Machine Learning and Artificial Intelligence (AI) are certainly all the rage today. AI will touch everyone, it will change lives and careers in a matter of years, and definitely in your lifetime. Andrew Ng, chief scientist at Chinese Internet search giant Baidu and co-inventor of the Google Brain, explains it succinctly in his interview: it used to be that generations spent their lives in the same trade. Then rural workers moved to the cities in a lifetime. And now technologies change in ten years or faster. A truck driver may need to learn software development in the ordinary course of his career. I will add: Certainly, lawyers can practice machine learning.
Rees Morrison in his recent article explains how law firms can “draw themselves aces,” using the poker metaphor, that is, reap multiple benefits – and it is not by buying more technology. After all, lawyers are paid for their knowledge. Wouldn’t it be logical if they get paid a bit more for knowing how to apply machine learning?
The benefits one can expect are increased billing, better clients, more winning strategies, and being thought of as a progressive law firm. What’s the magic? I will explain. Keep in mind that today there are many articles about machine learning, but often they are foggy and leave the reader more confused than ever before. It is this fog that I want to dispel.
Let us start from the end – that is, from the results. Law firms are sitting on treasure troves of data that they already own. This data includes their case accounting, with all the details. It also includes data in their respective areas of expertise, such as the types of patents they have worked with, or the characteristics of the participants in an employment litigation. All this data says to you, in the language of Shakespeare:
And thy fair virtue’s force perforce doth move me
On the first view to say, to swear, I love thee.
That is, the data wants to tell you who your best clients are, or what billing rate brings you the most overall income, or who of your people should be given which cases. It is there for the asking – but you need to know how to ask. Let us start with a few basic definitions.
We have finally come to the question, what is machine learning? – It is a branch of applied mathematics that allows you to make predictions based on previous observations. Here is an example. Let us say you want to rent an office, and you want to know if the price that you were offered, in dollars per square foot, is fair. You could ask your friends or look at the prices in the area – but this would be subjective. In machine learning, you would collect the data from known rentals: office sizes, locations, lease lengths, history of problems, and other related items. Then you will derive a simple formula that will compute price per square foot, based on this data. Technically, you will use linear prediction model, part of machine learning. If your formula gives a good fit, and the prices that it calculates agree with the prices you observe, you can use this formula to predict the price for your office, and see if it is too high or too low.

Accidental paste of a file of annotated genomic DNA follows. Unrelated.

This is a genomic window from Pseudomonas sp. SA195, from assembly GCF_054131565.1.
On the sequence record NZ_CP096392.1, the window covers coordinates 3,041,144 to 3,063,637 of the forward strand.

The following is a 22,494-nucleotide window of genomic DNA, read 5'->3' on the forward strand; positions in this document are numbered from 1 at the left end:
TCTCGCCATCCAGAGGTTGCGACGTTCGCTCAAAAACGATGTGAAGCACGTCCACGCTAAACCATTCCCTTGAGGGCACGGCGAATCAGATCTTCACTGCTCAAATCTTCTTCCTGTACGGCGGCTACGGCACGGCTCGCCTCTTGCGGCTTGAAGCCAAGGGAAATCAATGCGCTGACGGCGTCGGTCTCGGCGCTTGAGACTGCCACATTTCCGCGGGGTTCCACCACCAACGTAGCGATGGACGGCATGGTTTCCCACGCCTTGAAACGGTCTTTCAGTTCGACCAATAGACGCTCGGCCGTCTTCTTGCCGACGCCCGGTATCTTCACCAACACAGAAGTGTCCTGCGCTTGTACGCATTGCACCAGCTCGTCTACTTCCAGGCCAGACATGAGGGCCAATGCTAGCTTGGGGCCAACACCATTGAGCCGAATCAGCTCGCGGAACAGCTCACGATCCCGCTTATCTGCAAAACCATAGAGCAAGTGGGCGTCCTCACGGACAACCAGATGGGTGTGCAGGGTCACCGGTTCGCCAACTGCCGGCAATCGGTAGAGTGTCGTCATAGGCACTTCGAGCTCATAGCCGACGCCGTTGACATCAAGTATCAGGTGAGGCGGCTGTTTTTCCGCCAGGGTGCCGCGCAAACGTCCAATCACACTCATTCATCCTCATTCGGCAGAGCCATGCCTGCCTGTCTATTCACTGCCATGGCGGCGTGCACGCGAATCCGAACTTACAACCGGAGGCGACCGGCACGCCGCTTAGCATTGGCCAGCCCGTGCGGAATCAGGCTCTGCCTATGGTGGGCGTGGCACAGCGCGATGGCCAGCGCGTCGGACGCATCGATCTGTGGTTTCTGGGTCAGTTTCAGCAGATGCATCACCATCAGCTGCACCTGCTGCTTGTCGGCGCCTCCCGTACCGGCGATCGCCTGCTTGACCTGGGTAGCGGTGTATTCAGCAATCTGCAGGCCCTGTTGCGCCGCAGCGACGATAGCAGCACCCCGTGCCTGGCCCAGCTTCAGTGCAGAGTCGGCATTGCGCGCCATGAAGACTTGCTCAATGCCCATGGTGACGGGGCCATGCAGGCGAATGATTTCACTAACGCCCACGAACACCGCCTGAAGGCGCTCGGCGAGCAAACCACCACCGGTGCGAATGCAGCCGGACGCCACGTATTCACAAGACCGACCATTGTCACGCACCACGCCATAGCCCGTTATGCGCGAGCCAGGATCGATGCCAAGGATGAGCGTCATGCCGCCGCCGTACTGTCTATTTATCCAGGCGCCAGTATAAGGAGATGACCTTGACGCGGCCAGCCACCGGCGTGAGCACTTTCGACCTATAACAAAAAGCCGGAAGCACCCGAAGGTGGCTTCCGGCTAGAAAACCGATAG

Now you are a data scientist, and you are doing machine learning. If you are a landlord, doing this kind of machine learning is even more important, because it will assure that you are setting prices correctly. If you are indeed a landlord, you can do one more step: you can maximize your total income. This is how: you collect the data on your previous leases. If you can get other people’s data – even better! Then you calculate the probability of getting the deal at each of the possible prices and come up with the price which will give you the maximum expected income.
Now that you have tried the data scientist hat, how do you implement this in your law firm? Today, you are bombarded with “we use machine learning” and “we use artificial intelligence in our products” by vendors. Indeed, a task like automating privilege review in eDiscovery may be more than you would want to bite, and it is better left to the vendors. We are talking about the other end of the spectrum – doing those machine learning tasks that only you can do and which will give your firm unique advantages.
Rees Morrison suggests that you need
- Champion – someone to lead and push the project. She needs to be persuasive, understand technologies, and ideally sit on a data trove.
- Data – collected from various sources and cleaned for easy processing. Or your tools will do the cleaning.
- SME, subject matter expert, who understands the business of your law firm.
The final Rees’ recommendation is a programmer, and here I take issue. In my experience, hiring a software developer in many cases leads to frustration. He needs to understand the language you are talking, and misunderstanding here is crucial to the success. If somebody at your law firm codes for fun, it could work better.
But what is more important, you do not necessarily need a programmer. Today, there are many data science and machine learning tools that do not demand coding skills. It is enough if you understand the problem, and the tools will do the math for you.
I have been teaching Machine Learning for a while, and recently we at Elephant Scale have developed a course called “Machine Learning for Lawyers.” It is an old joke that “I went to law school precisely so that I don’t have to do math,” but that joke is indeed old by now. Lawyers and legal IT people that I meet are often highly technical. Low-hanging fruits are there for you, and even a little learning will be amplified by the tools at your disposal. Here is a list of tools that do not require you to write code. Besides, Amazon, Google and Microsoft all offer machine learning as a service in the cloud. Sky is indeed the limit.